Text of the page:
Someone who had these ‘moral and social virtues’ would do business in the world economy in such a way as to show, in deeds, a genuine respect for the equal dignity of the human persons with whom she associated, even if these others were in a position of weakness and could in principle be exploited by her.


A Society in Which Young Men Know Folk Songs

The second real threat presented by globalization may perhaps best be explained by an anecdote. Several years ago a group of American college students traveled to Mexico for the summer, to learn about Mexican culture and to do modest building projects for the poor. Mexican and American student volunteers lived together in a residence hall in Mexico City, sharing meals and recreational events scheduled for the free time.

One evening everyone gathered in a common room, and the Mexican students sang various folk songs that they all knew. The Americans did not quite know what to make of this: it was clear that they had never spent an evening simply sitting together with friends and singing songs. The Mexicans at one point took a break and asked the Americans to sing for them some American folk songs. The Americans were perplexed. They huddled together: “Does anyone know any folk songs?” “What can we sing?” “What do we all know?” Eventually it was decided that the only songs that everyone knew were Christmas songs, and so, even though it had been a sweltering day in July, the Americans treated the Mexican students to all the verses of “Rudolph the Red Nose Reindeer” (sung rather disheartedly).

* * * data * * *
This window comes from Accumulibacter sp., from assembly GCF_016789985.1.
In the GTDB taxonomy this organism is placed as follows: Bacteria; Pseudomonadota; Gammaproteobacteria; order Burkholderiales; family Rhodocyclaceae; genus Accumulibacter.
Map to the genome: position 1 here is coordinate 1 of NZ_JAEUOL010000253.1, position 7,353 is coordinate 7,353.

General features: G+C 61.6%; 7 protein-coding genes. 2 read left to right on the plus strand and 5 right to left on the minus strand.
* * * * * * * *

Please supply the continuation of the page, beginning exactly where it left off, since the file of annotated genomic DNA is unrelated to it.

Recall that the Fathers of Vatican II envisioned a suitable world culture as one in which each local area has its own culture, which it then shares reciprocally with others: “The increase of commerce between the various nations and human groups opens more widely to all the treasures of different civilizations and thus little by little, there develops a more universal form of human culture, which better promotes and expresses the unity of the human race to the degree that it preserves the particular aspects of the different civilizations” (Gaudium et spes, 54).

Clearly, this sort of ‘universal human culture’ requires that each group preserve its own culture, and to preserve a culture presupposes actually possessing one in the first place. It is universal precisely through being a widespread sharing of what is particular to each. The threat of the homogenization of culture, then, and the wiping out of rich local cultures by superficial and transient culture, is properly answered by a vigorous promotion of local culture. Each person can battle the MacDonaldization of world culture by being more devoted to his home culture.